1. At 5:27, he said "TDP is maximum power at base clock". My question is, does a processor like the Pentium G6405 that doesn't have a turbo clock have a pure maximum power consumption of 65w?

2. Is it true that when you turn on the computer, the psu will draw a lot of power and can even approach the maximum power of the psu? And does it apply to all psu?

3. Under what conditions, a cheap psu that doesn't have good quality and protection can be safe to use and last for years?

4. Do you agree statement that say "80+ certification does not determine psu quality and durability"

Thank you for responding, hope you have a great day
1. TDP for AMD nd intel CPUs have very different definition... For intel it's max power draw with Turbo Disabled.. (still your pentium can suck like 80 watts for some time)

2. It's very different scene.. High end PCs. With multiple GPUs and high end CPUs usually do suck more Power even more than PSUs rating.. (again it dependents upon Configuration)

3. Avoid Any Cheap PSU (don't even buy Without-APFC PSU). (APFC PSUs are somewhat build nicely)

4.Yes.. 80+ certificate doens't tell anything about stability and reliability..

I will say.. if you have Electronics knowledge..dig deep into PSU. Take its cover out.. and understand it's circuit.. to select best one.. (watch Diodegonewild's Video on How a Computer PSU works)...
 
Reactions: DiabloDizzy

Vic 40

Titan
Ambassador
The TDP is also dependent on the cooling solution, so with AMD and Intels stock cooler in mind. And yes i know some of the cpu's don't come with a stock cooler at which time it comes to you to determine what cooling solution is best for the cpu you have and why most cooler manufacturers have a max tdp rating for their respective coolers.
 
Reactions: DiabloDizzy
1. At 5:27, he said "TDP is maximum power at base clock". My question is, does a processor like the Pentium G6405 that doesn't have a turbo clock have a pure maximum power consumption of 65w?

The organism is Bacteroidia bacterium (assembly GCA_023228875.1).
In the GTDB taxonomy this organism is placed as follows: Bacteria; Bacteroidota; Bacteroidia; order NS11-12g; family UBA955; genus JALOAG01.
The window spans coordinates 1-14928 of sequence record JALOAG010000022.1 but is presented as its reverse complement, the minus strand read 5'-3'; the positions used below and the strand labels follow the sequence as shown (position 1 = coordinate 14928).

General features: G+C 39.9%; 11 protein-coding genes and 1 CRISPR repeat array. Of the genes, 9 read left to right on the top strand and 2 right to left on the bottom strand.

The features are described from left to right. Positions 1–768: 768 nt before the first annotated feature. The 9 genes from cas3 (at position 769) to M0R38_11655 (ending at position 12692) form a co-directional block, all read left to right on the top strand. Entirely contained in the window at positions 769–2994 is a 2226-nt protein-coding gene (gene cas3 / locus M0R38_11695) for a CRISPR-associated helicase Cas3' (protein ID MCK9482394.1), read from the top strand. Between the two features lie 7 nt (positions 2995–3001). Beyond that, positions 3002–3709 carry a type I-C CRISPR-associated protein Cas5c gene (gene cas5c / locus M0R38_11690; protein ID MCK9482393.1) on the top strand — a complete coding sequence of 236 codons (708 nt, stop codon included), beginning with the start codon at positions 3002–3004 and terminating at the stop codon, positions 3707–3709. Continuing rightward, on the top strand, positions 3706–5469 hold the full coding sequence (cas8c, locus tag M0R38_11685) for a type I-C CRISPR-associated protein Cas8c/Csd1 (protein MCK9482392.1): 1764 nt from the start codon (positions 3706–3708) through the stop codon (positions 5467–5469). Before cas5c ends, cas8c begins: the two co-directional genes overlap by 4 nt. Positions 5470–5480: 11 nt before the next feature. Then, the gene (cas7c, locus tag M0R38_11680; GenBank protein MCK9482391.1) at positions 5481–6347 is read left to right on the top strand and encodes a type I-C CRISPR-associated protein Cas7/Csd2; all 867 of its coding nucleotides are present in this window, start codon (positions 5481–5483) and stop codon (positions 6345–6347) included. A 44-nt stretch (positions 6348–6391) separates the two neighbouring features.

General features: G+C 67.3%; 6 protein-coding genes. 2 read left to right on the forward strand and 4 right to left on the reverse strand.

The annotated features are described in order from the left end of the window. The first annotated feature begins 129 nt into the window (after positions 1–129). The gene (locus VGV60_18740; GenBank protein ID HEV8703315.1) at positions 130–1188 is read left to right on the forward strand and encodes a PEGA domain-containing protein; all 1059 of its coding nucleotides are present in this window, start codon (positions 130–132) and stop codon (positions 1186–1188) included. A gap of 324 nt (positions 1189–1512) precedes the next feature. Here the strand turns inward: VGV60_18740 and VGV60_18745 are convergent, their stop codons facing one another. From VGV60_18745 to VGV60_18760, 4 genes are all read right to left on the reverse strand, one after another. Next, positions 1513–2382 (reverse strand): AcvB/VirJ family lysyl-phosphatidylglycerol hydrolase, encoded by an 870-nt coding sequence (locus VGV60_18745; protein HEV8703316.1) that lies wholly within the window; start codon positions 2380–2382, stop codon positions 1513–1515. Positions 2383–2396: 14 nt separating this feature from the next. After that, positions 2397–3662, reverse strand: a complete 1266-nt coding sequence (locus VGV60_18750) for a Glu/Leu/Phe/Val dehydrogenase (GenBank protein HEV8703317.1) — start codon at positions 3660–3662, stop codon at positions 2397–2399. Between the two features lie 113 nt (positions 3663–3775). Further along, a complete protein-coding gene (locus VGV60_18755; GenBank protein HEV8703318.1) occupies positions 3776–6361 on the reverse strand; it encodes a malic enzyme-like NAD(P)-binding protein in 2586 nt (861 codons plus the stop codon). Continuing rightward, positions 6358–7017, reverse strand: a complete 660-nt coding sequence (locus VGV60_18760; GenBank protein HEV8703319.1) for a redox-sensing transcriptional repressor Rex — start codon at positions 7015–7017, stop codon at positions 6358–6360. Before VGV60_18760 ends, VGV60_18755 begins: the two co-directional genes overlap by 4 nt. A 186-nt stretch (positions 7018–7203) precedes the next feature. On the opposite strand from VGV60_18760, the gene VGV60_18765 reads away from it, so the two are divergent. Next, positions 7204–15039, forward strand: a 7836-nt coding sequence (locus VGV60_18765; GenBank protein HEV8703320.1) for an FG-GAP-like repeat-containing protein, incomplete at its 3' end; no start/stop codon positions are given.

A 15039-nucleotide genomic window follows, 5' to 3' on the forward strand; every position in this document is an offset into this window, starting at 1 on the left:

2. Is it true that when you turn on the computer, the psu will draw a lot of power and can even approach the maximum power of the psu? And does it apply to all psu?

3. Under what conditions, a cheap psu that doesn't have good quality and protection can be safe to use and last for years?

4. Do you agree statement that say "80+ certification does not determine psu quality and durability"

Thank you for responding, hope you have a great day
1. I guess they're talking about component TDP as a means to determine the total power of your PC based on adding up the TDP of all of the parts. While this is commonly done, it gives you a pretty high number in the end as it's not likely that all parts will consume TDP at the same time.

2. Yes. There is a bulk cap that needs to be fully charged. If the PSU is left plugged in and turned on, the bulk cap holds it's charge as +5VSB is always live. But for those that constantly turn their PSUs off and on all of the time, you're constantly creating that "in rush" of current to charge the capacitor. That's why many people that do this report seeing flashes of light (electricity) or hearing static or crackling noises (also electricity).

3. Actually, never. It could last for years. And then die. And then kill all of your other parts. :D It's like driving without a seat belt. Yeah.. you can do it. You can do it for years. And then that ONE GUY pulls out in front of you and you go through the windshield. Now you're dead. But hey... at least you got to drive without a seatbelt for years!

4. 80 PLUS is absolutely, positively NOT a sign of quality. 80 PLUS has ONE PURPOSE and ONE PURPOSE ONLY and that's to tell you how efficient a PSU is. And by efficient, that just means how much power is wasted as heat when converting from AC to DC.
 
Reactions: DiabloDizzy